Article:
Staci Steele, the resident, said that only four of the animals actually belonged to her, while others belonged to family members staying for the Easter holiday.
The scene depicted in a Palm Coast Animal Control officer’s report is one of squalor and disarray: When officers arrived at 12 Waywood Drive, they reported, the door was open, there were dogs running around outside the house near busy Belle Terre Boulevard, and the interior of the home stank of pet feces and urine.
Animal Control officers removed 18 animals from the house: 10 dogs and eight cats, including a litter of kittens. They’re being held at the Flagler Humane Society at a rate of $15 per pet per day, to be billed to the owner, while the city investigates residents Staci Steele and her adult daughter Mackenzi for animal neglect and abuse.
The city of Palm Coast allows up to four animals per house.
Staci Steele, 47, disputes many of the Animal Control officers’ statements. She said only four of the animals actually belonged to her, and that all of the animals are healthy and uninjured.
Flagler Humane Society Director Amy Carotenuto confirmed that the animals seem healthy; a veterinarian had checked them for injuries and signs of dehydration and malnourishment, and found none.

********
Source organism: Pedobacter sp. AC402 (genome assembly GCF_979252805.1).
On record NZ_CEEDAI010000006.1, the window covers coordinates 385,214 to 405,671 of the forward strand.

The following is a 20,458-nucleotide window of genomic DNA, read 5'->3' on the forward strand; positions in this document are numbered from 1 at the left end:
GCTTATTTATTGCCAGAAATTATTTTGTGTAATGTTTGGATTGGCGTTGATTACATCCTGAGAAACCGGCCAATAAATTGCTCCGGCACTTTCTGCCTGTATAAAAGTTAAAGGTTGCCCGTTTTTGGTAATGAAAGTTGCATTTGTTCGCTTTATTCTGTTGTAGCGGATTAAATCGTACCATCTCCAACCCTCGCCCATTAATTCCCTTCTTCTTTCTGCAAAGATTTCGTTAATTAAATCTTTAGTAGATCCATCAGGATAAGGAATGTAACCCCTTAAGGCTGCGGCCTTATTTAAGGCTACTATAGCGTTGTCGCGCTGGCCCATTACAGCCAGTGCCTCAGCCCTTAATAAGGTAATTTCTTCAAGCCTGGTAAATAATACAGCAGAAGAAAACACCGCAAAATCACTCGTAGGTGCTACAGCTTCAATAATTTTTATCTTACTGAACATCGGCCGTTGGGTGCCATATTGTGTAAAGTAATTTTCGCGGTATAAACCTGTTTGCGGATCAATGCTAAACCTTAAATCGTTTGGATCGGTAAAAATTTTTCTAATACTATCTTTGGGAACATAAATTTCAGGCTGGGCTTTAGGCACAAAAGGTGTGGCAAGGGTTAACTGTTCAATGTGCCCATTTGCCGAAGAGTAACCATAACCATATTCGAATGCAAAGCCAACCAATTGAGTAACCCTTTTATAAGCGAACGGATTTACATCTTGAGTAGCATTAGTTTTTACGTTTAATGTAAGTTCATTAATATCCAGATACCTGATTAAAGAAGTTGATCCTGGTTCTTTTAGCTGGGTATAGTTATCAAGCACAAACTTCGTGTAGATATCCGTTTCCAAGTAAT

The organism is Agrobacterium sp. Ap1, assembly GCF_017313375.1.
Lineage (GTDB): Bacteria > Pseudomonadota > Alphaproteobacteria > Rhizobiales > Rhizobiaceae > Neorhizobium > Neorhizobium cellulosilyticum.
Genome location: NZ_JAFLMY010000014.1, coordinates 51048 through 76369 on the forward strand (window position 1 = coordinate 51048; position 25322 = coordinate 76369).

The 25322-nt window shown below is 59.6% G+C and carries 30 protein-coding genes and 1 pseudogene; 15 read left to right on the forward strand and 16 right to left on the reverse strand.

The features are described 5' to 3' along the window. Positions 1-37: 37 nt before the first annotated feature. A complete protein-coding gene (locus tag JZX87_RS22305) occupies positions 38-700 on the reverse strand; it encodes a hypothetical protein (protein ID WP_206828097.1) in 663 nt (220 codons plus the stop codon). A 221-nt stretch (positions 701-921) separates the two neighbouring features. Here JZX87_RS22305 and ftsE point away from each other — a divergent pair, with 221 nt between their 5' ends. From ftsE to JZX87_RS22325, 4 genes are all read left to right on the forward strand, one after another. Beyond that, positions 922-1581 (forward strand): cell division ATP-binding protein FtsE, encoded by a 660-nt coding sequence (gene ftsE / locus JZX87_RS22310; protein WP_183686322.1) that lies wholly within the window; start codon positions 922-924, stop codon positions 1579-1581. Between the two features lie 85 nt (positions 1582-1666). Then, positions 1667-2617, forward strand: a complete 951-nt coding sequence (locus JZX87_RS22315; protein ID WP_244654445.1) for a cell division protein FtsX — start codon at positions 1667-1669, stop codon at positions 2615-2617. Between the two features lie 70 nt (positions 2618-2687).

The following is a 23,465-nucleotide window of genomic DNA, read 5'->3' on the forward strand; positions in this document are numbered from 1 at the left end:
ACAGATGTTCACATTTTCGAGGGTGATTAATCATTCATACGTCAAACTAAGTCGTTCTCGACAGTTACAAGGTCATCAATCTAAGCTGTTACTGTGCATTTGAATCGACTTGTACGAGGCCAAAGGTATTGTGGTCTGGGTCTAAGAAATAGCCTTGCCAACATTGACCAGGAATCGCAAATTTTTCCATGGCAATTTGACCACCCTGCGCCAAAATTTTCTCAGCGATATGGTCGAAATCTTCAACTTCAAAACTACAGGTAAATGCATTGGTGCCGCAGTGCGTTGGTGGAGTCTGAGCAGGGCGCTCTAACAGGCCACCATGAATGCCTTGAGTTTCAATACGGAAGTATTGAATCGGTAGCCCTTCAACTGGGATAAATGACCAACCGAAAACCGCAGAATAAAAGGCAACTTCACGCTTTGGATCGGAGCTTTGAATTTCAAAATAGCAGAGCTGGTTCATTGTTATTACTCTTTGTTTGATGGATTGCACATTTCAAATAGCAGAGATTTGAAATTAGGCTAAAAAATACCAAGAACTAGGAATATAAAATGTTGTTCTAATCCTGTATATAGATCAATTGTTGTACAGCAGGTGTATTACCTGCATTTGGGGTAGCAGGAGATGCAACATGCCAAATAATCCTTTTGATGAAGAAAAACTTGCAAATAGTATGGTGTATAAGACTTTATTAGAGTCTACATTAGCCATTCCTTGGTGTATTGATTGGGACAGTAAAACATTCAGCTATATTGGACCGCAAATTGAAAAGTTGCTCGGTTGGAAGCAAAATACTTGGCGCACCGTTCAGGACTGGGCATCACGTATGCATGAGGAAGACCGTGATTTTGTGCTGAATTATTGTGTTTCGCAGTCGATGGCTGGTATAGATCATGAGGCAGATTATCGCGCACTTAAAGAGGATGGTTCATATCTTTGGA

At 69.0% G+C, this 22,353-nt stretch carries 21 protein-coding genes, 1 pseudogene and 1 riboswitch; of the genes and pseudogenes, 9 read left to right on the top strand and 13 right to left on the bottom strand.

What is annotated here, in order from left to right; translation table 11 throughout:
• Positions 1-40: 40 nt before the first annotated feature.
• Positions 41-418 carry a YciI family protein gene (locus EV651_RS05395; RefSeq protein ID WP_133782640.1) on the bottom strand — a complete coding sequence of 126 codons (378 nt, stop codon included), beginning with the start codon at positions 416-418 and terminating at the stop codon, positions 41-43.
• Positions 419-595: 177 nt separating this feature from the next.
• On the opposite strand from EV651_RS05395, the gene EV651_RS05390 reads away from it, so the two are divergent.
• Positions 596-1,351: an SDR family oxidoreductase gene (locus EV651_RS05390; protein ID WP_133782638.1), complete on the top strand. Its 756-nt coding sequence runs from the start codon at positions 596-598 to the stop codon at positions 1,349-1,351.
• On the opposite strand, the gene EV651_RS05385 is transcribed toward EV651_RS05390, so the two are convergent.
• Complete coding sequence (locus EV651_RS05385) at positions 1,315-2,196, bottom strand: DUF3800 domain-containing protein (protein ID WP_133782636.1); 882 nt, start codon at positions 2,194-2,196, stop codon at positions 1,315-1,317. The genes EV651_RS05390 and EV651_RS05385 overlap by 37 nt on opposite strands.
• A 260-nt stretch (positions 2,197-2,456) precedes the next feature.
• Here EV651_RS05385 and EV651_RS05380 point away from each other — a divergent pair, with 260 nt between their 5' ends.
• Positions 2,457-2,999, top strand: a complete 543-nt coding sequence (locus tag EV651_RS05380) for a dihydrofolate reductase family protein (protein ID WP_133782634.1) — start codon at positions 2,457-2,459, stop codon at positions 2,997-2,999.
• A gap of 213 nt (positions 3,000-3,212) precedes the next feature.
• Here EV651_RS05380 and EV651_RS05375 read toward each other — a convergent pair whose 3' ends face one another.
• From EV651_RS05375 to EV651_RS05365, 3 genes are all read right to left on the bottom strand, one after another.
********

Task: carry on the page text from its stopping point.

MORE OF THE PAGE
“If every animal I’m bringing to you is healthy, that’s what your concern should be; your concern shouldn’t be the condition of my house,” Staci Steele said. She wants her pets back. “It (the house) is so empty, and I keep picturing my dogs in cages. ... I’m sick with worry.”
An Animal Control officer’s photos, included in the report, show a sparsely decorated home, its floor flecked with pet kibble and apparent feces. The officer writes that there was urine and feces in every room of the house, and that it was more than just a few hours’ worth. The smell, he wrote, was “almost unbearable.” But Steele said the animals must have made the mess while she was gone during the afternoon.
The report said the animals, though fed, had no water, and that there was no air circulation. Steele denied that, saying they had one large water bowl and that they had air conditioning.
She said only four of the pets, all dogs, were hers, and the others belonged to family members who were over for Easter, and to a visiting friend. An Animal Control officer wrote in the report that Steele had said the same thing when Animal Control visited her at a home on Rae Drive in November, at that time saying the pets were at her home because she had relatives there for Thanksgiving.
“The owner’s stories kept contradicting themselves,” the officer wrote. Steele denied that.